Bistecca alla Fiorentina Pairs with Taurasi and Chianti Classico

This Tuscan favorite is a sure match with the great red wines of Italy.


Published:

This recipe is from the “Villa in Tuscany” chapter of our forthcoming book, The Fire Island Cookbook, in stores in April and available for pre-order at Barnes & Noble. It’s a collection of 14 original dinner-party menus, one for each weekend of the summer. This recipe is a simple, stylish favorite. We first encountered this classic Florentine dish when we rented a villa in Tuscany with friends and took turns cooking dinner. The villa had lemon trees, giant rosemary bushes and a large stone grill on the terrace, so the Bistecca was the natural choice when it was our night to cook. The dish in the cookbook is a part of a menu, including penne served with prosciutto and peas and shaved fennel salad, but this steak is so good that we eat it on its own.

For the bistecca:
2 porterhouse steaks, 3–3½ pounds each*
Salt and ground black pepper
¼ cup extra virgin olive oil
Juice of 3 lemons
8 small sprigs fresh rosemary, for garnish

To cook the bistecca:
Preheat the grill to high (or glowing embers if using charcoal). Season both sides of the steaks with salt and pepper. Grill for 8–10 minutes on the first side, turn, and cook for another 8–10 minutes. Check for doneness: For medium rare, a meat thermometer inserted in the center reads 135°F. Transfer to a large wooden cutting board and let the meat rest for 10 minutes before slicing and serving. When the meat has rested, cut both sides of the porterhouse—the filet and the sirloin—away from the bone, and then cut into ¼-inch-thick slices with a very sharp knife.

To serve:
Place one portion of the steak on each plate (making sure each guest gets a fair share of sirloin and filet). Stir together the oil and lemon juice, and drizzle a small amount over each serving. Top each with a sprig of rosemary. Serves 8.

*When shopping for porterhouse steaks, make sure you have a good balance of filet and sirloin. The sirloin will be the longer, larger portion on one side of the bone, and the filet is the shorter, rounder piece on the other side. Don’t be embarrassed to ask the butcher to show you a few steaks in order to choose the best ones possible.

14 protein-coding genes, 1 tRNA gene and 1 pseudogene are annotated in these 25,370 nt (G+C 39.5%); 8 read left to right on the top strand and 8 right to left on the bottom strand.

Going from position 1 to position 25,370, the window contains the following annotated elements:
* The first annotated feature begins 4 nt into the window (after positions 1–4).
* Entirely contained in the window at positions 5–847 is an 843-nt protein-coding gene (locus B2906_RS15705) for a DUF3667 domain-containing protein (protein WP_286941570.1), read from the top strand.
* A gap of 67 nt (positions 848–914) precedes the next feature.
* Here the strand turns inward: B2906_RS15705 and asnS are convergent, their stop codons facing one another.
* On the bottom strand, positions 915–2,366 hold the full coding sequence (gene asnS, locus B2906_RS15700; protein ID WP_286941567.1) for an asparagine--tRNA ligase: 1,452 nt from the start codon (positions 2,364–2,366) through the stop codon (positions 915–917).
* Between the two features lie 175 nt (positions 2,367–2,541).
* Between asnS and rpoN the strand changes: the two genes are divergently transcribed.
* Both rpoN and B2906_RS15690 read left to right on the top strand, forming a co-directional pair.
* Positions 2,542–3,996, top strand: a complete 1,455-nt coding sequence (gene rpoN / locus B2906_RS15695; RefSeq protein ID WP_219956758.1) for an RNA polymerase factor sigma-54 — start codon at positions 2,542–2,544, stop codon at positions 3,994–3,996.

Wine Recommendation:
The rich flavors of cherry, raspberry, licorice and baking spices reign in Feudi di San Gregorio’s Taurasi. Taurasi wines, from Campania, Italy, are a great match for grilled steak. Or try a full-bodied Chianti like Carpineto’s Chianti Classico Riserva from Tuscany; it offers balanced, raspberry and vanilla flavors and rewards you with a velvety finish.


Try this additional Fire Island Cookbook (Atria/Emily Bestler Books, 2012) recipe:

Cinnamon Caramelized Gnocchi

DeSimone family lore has it that Mike’s great-grandmother, Vita Gennaro DeSimone, served this (or a version of it) at Christmas dinner during The Great Depression. Some accounts of the story have her using ravioli or tortellini, but ricotta was probably a bit of a stretch in a year that almost didn’t have dessert.

2 packages (1 pound each) fresh potato or semolina gnocchi
½ pound (2 sticks) butter
½ cup brown sugar
½ cup granulated sugar
2 teaspoons ground cinnamon
3 ounces white chocolate, coarsely grated

In a large, heavy-bottomed pot, fill ½ to 2/3 with water, cover, and bring to a boil over high heat. Stir in the gnocchi and cook according to the package’s directions. Gnocchi float when they are cooked through; with a slotted spoon, remove the gnocchi and place on a plate.

Meanwhile, in a high-sided skillet, melt the butter over medium-high heat. Reduce the heat to medium and add sugars, stirring constantly. When the sugars have melted, stir in the cinnamon. Next, add the gnocchi, stirring with a wooden spoon until well coated with the caramelized butter and sugar mix.

To serve, divide the hot gnocchi among 8 soup or pasta bowls, and top each with a small amount of white chocolate. Serves 8.
Wine Recommendation: Rosa Regale Sparkling Dolce Rosso, Acqui, Italy
Made from 100% Brachetto grapes, this sweet sparkling red tastes of berries tossed with rose petals and almond flowers.

From the forthcoming book The Fire Island Cookbook by Jeff Jenssen and Mike DeSimone. To be published by Emily Bestler Books, a Division of Simon & Schuster, Inc. Copyright © 2012 by The World Wine Guys, LLC. Printed by permission.

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